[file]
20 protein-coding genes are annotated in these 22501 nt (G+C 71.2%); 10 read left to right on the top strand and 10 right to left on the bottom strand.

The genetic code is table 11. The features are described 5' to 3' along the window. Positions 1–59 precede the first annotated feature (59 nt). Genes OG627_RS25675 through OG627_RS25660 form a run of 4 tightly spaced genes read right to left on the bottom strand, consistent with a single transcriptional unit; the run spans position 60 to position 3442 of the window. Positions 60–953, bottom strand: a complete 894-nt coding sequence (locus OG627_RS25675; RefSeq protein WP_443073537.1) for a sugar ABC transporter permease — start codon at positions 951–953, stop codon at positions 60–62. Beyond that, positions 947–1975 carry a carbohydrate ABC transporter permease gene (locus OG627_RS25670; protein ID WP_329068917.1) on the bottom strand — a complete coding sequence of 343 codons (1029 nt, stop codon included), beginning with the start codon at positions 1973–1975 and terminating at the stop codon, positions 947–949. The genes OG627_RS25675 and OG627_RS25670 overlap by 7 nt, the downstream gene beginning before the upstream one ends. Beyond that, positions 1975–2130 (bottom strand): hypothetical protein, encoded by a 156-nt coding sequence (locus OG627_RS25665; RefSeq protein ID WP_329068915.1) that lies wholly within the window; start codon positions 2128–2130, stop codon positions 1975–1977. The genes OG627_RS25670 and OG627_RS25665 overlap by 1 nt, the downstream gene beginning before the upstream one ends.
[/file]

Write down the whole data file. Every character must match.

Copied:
20 protein-coding genes are annotated in these 22501 nt (G+C 71.2%); 10 read left to right on the top strand and 10 right to left on the bottom strand.

The genetic code is table 11. The features are described 5' to 3' along the window. Positions 1–59 precede the first annotated feature (59 nt). Genes OG627_RS25675 through OG627_RS25660 form a run of 4 tightly spaced genes read right to left on the bottom strand, consistent with a single transcriptional unit; the run spans position 60 to position 3442 of the window. Positions 60–953, bottom strand: a complete 894-nt coding sequence (locus OG627_RS25675; RefSeq protein WP_443073537.1) for a sugar ABC transporter permease — start codon at positions 951–953, stop codon at positions 60–62. Beyond that, positions 947–1975 carry a carbohydrate ABC transporter permease gene (locus OG627_RS25670; protein ID WP_329068917.1) on the bottom strand — a complete coding sequence of 343 codons (1029 nt, stop codon included), beginning with the start codon at positions 1973–1975 and terminating at the stop codon, positions 947–949. The genes OG627_RS25675 and OG627_RS25670 overlap by 7 nt, the downstream gene beginning before the upstream one ends. Beyond that, positions 1975–2130 (bottom strand): hypothetical protein, encoded by a 156-nt coding sequence (locus OG627_RS25665; RefSeq protein ID WP_329068915.1) that lies wholly within the window; start codon positions 2128–2130, stop codon positions 1975–1977. The genes OG627_RS25670 and OG627_RS25665 overlap by 1 nt, the downstream gene beginning before the upstream one ends.